Since Microsoft launched the Outlook.com preview, I keep finding new cool features it provides. Here’s a look at the groovy new way to view and edit attached documents online from your Inbox.
First, log in to Outlook.com – if you have an old @hotmail or @live email address, you’ll see the new revamped interface.
Now, open a message that contains an attached document. Then click the doc icon at the bottom to view it online. If you click anywhere else on the icon, it will prompt you to download it. Here’s an example of an Excel spreadsheet.
And here’s an attached Word doc. Notice the groovy new icons that look like Office 2013.
The document will open in Office Web apps. Here you can read the document, download it or edit in the browser.
Alternately, click on File and you have more options for the document. Here I’m going to Edit it in Word Web Apps from IE 9.
The document opens up via SkyDrive and you can begin using Office Web Apps to make changes to it. Using Microsoft Office Web Apps used to be a rather convoluted process. Now, since everything Microsoft is getting revamped, it works really slick. Office Web Apps don’t give you complete editing capabilities, but it’s perfect for making general adjustments.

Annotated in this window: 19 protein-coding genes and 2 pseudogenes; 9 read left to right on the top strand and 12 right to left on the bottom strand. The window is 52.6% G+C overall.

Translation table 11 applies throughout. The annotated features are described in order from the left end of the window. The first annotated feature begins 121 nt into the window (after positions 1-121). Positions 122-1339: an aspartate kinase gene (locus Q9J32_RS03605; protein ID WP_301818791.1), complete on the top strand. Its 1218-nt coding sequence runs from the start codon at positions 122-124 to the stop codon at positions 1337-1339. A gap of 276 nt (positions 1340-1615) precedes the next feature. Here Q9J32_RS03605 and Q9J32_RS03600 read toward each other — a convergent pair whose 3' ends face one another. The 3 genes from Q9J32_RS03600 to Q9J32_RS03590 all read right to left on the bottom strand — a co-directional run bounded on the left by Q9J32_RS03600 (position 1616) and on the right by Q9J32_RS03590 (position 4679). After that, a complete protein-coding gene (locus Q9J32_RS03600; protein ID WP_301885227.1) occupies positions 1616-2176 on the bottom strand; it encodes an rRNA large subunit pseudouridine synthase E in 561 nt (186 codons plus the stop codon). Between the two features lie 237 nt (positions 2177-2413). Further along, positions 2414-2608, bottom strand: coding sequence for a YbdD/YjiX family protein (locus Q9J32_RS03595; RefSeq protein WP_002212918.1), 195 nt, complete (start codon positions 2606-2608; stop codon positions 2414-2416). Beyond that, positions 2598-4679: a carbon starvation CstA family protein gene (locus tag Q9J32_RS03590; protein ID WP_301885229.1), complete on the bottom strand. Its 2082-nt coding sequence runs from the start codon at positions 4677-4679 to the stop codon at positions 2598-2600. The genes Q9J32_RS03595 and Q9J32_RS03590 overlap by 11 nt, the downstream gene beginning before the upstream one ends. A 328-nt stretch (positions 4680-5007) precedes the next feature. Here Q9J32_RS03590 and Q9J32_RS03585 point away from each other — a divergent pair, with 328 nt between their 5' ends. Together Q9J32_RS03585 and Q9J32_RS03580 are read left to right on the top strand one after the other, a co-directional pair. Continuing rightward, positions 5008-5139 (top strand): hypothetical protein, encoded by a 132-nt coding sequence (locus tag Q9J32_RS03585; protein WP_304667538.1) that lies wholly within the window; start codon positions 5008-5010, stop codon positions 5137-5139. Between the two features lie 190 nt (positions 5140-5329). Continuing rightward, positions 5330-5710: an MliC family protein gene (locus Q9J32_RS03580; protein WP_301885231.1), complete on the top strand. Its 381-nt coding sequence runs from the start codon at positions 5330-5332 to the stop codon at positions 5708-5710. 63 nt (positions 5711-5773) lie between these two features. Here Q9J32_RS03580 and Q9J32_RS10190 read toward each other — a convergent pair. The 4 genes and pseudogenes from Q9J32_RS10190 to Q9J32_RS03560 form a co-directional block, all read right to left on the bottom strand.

For instance, here I’m inserting ClipArt into the Word document.
Search for the type of ClipArt you want, select the thumbnail and click Insert.
Viola…ClipArt easily added to your document online straight from your browser. No need to download it and open it in Word. The Office Web Apps are useful if you or the person you’re sharing the document with don’t have MS Office installed.
Another groovy feature in your Outlook.com Inbox is Quick Views. It lets you pull up only emails that contain a document or photos. This helps organize and manage messages with attachments more easily.
After making changes to the documents, they’ll be saved in your SkyDrive. Microsoft is really going for an all cloud computing solution with Windows 8, SkyDrive, Outlook.com and Office 2013. Sometimes it acts a bit buggy – pages load slow or not at all. But that’s to be expected since Outlook.com is still in the Preview stage.